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How to Be the Ultimate First-Time Hostess

Southern entertaining expert Suzanne Pollak shares her top tips for pulling off a memorable party.

Senior Digital Editor
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Photography by: Emily Blake

Whether you're the maid-of-honor, mother-of-the-bride, or the bride-to-be herself, taking on the role of hostess is often new to many people. As you prep for a summer engagement party, bridal shower, or wedding, you may be tasked with hosting several pre-wedding celebrations. To make sure you get it right, we caught up with etiquette expert Suzanne Pollak, the Dean of the Charleston Academy of Domestic Pursuits and bridal ambassador for The Beach Club Hotel at Charleston Harbor Resort and Marina, to find out everything you need to know. Here, Pollak, who hosts cooking, entertaining, and etiquette classes in Charleston, SC, shares some of her hosting wisdom.

 

How to Plan a Bridal Shower

 

First-timers shouldn't feel they must go it alone.

Never hosted a shower—or another type of large party—on your own? Now doesn't have to be the first time. "Get a co-host so that the work and cost are split," Pollak advises. If you're the maid-of-honor, call in support from a bridesmaid or mother of the bride. If you're the bride, ask your mom or best friend to help out. Odds are everyone will be more than happy to lend a hand.

 

Come up with your own style.

Simply put, "Don't be a copycat," the author of Charleston Academy of Domestic Pursuits: A Handbook of Etiquette with Recipes says. "Figure out your own personal style in décor—meaning flowers and/or tabletop—and ask the bride the bride her favorite foods so the menu makes itself." Sure, looking for inspiration is great, but make sure you choose a look you love. And, Pollak adds, "Remember that ambiance is all about making guests feel welcome, wanted, and loved."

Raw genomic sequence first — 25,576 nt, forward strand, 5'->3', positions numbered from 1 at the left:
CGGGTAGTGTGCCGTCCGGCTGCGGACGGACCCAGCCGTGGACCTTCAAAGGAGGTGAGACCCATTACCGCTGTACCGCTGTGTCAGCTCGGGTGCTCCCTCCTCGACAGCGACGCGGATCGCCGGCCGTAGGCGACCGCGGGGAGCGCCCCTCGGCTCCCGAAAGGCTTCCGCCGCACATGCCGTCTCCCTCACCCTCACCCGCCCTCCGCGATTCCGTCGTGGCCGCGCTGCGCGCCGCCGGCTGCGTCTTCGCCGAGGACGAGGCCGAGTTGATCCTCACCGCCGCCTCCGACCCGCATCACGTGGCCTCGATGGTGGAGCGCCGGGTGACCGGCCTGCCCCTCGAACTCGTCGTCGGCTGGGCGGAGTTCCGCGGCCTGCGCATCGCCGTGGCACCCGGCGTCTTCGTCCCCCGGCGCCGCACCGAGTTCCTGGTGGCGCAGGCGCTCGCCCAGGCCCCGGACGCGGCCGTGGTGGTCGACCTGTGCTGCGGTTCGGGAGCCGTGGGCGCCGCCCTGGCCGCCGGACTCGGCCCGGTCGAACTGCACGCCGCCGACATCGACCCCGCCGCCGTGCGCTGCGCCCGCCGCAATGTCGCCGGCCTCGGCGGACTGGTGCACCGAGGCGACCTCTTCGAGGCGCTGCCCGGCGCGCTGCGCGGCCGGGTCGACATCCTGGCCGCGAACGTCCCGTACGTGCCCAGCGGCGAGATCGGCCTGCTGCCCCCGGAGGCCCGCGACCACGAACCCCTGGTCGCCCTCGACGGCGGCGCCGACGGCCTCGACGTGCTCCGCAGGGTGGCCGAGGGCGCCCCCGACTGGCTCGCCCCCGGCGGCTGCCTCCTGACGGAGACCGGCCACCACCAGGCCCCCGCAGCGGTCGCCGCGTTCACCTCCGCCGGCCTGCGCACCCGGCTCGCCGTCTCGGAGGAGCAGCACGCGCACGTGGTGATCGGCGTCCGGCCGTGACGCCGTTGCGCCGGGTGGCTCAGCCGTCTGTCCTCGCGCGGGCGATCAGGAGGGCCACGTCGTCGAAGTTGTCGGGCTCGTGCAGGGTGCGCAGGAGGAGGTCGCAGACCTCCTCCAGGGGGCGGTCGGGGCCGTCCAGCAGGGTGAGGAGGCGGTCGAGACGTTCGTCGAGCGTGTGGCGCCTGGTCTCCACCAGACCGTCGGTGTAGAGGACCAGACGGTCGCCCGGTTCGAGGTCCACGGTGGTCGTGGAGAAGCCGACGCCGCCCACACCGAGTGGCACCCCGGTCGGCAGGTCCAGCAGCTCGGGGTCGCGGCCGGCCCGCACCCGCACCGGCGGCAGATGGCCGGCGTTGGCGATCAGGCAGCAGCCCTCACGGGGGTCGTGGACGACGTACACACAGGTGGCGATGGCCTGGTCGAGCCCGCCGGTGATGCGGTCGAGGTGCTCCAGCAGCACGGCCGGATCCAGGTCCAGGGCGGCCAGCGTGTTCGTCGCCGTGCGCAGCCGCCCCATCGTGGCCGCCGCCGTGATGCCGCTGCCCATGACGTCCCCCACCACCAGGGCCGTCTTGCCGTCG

Remember to introduce guests.

Attending a shower or engagement party where you only know the bride or just a few other guests can be torturous. A good hostess should know exactly who is coming, what they do, their hobbies, and so forth, so that they can make the proper introductions, Pollak says. "Everyone's favorite topic is themselves," the Southern entertaining expert advises, so make introductions based on shared interests. "Try saying something like, 'Jane, did you know Suzanne collected 300 sets of china, and Suzanne, did you know that Jane inherited her grandmother's silver service for 36?' They will be off and running on that topic." 

 

Set an end time.

It seems so simple, but if you're hosting a shower in your own home, getting guests to leave when the party is over is often easier said than done. For that reason, Pollak suggests giving guests a firm start and end time. "I recommend including a start and end time on the invitation, like 10:30-12:30," she says. When all else fails? "Get a mother or husband to come in at the end, or even a bossy guest, who can help you shoo out any lingering attendees." 

 

Know that the day doesn't have to be perfect.

First-time hosts often get caught up in wanting everything to be perfect, but that's often not a reality ("Guests love mistakes," Pollak says. "It makes everyone attending feel comfortable."). Remember that you don't need to serve a complicated meal or have ornate decorations in order to throw an incredible party. "It's about having the opportunity to connect with people." 

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